Cutwail botnet resurfaces in major Facebook scam-paign

Cutwail – aka Pushdo and Pandex - Infosecurity notes, was first seen in 2007 and is a botnet that controls large volume swarms for DDoS attacks and spam email generation.

In June of 2009, it was estimated that Cutwail was the largest botnet in terms of the amount of infected hosts. At the time, MessageLabs estimated that the total size of the botnet was around 1.5 to 2 million individual computers, capable of sending around 74 billion spam messages every day.

In February of last year, the botnet was seen to diversify when it started a DDoS attack against 300 major sites, including the CIA, FBI, Paypal and Twitter.

According to Phil Hay of M86 Software, this latest incarnation of Cutwail is generating spam messages to Facebook users without any attachments.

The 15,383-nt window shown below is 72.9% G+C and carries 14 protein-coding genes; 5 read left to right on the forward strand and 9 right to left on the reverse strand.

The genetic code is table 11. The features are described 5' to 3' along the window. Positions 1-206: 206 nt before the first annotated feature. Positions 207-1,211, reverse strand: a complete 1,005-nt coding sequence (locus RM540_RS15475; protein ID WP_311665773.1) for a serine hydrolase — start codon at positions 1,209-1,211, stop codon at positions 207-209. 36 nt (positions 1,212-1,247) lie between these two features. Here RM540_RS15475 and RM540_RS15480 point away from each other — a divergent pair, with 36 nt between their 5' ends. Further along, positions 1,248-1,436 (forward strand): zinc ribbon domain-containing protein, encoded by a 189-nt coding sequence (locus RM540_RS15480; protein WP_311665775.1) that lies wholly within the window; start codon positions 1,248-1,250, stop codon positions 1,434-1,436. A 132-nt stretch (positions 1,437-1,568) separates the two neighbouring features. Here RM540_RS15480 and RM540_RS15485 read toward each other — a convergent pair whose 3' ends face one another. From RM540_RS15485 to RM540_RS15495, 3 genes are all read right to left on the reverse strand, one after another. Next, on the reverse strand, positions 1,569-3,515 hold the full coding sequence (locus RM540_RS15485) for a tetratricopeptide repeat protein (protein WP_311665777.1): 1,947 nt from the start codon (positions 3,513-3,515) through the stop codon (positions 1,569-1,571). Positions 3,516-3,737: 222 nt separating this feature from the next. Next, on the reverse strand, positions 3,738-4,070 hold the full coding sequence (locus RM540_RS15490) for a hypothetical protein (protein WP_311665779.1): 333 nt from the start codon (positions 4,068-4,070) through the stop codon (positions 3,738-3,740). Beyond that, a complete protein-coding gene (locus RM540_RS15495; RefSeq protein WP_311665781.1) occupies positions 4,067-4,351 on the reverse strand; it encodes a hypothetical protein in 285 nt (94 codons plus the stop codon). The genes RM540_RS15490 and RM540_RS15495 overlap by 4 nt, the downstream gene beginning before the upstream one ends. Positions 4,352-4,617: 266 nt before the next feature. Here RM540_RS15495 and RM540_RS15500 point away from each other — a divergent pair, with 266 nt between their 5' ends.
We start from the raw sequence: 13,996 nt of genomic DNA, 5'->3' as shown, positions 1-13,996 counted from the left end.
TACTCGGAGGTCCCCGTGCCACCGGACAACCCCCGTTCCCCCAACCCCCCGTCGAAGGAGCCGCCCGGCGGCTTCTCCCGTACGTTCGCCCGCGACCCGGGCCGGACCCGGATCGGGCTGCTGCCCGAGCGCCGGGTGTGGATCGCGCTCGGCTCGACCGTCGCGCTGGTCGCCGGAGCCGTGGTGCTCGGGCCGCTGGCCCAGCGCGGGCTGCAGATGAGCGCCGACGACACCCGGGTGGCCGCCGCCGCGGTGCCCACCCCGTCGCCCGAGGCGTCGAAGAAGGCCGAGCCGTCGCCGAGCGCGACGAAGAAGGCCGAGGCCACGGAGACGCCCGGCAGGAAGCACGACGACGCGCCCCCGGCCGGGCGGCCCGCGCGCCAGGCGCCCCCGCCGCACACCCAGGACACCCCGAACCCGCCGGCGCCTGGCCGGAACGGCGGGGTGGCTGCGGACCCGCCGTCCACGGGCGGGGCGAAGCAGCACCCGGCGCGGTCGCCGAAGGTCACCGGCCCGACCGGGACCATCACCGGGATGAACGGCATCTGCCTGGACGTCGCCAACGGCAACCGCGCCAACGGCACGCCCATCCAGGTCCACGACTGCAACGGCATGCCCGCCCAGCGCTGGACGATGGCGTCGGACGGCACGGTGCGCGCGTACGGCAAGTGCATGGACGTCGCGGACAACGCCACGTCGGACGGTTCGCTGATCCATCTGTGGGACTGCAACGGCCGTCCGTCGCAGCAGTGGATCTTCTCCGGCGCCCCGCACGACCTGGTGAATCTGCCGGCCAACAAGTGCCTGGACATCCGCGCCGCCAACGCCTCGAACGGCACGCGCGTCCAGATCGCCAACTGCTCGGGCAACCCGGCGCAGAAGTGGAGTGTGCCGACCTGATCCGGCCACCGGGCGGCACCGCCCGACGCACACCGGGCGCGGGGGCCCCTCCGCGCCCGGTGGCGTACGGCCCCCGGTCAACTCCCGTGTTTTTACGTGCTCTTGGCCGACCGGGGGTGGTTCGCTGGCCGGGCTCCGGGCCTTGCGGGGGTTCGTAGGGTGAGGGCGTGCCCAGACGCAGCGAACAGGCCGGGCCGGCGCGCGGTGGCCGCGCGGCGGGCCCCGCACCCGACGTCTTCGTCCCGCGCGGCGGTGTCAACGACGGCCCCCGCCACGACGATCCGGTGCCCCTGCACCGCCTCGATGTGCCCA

The message, he says in his latest security posting, arrives as a fake Facebook friend invite notification that appears to be convincing since it is a clone of the real Facebook invite, but with malicious links. The message, notes Hay, doesn’t contain any profile photos, and they have omitted the recipient’s email address in the fine print at the bottom.

“Clicking the link fetches a web page that contains two ways you can infect yourself. First, there is a link pretending to be an Adobe Flash update where you can download and install malware manually. Second, there is a hidden iframe that loads data from a remote server hosting the Blackhole Exploit Kit, which attempts to automatically exploit vulnerabilities on your system, notably Java”, he asserts.

Hay notes that the maware that is downloaded appears to be a Zbot/Zeus variant.

“Impersonation of the big social networks’ email notifications is an increasingly common tactic of the spammers. Be wary out there, not everything is as it seems”, he says.

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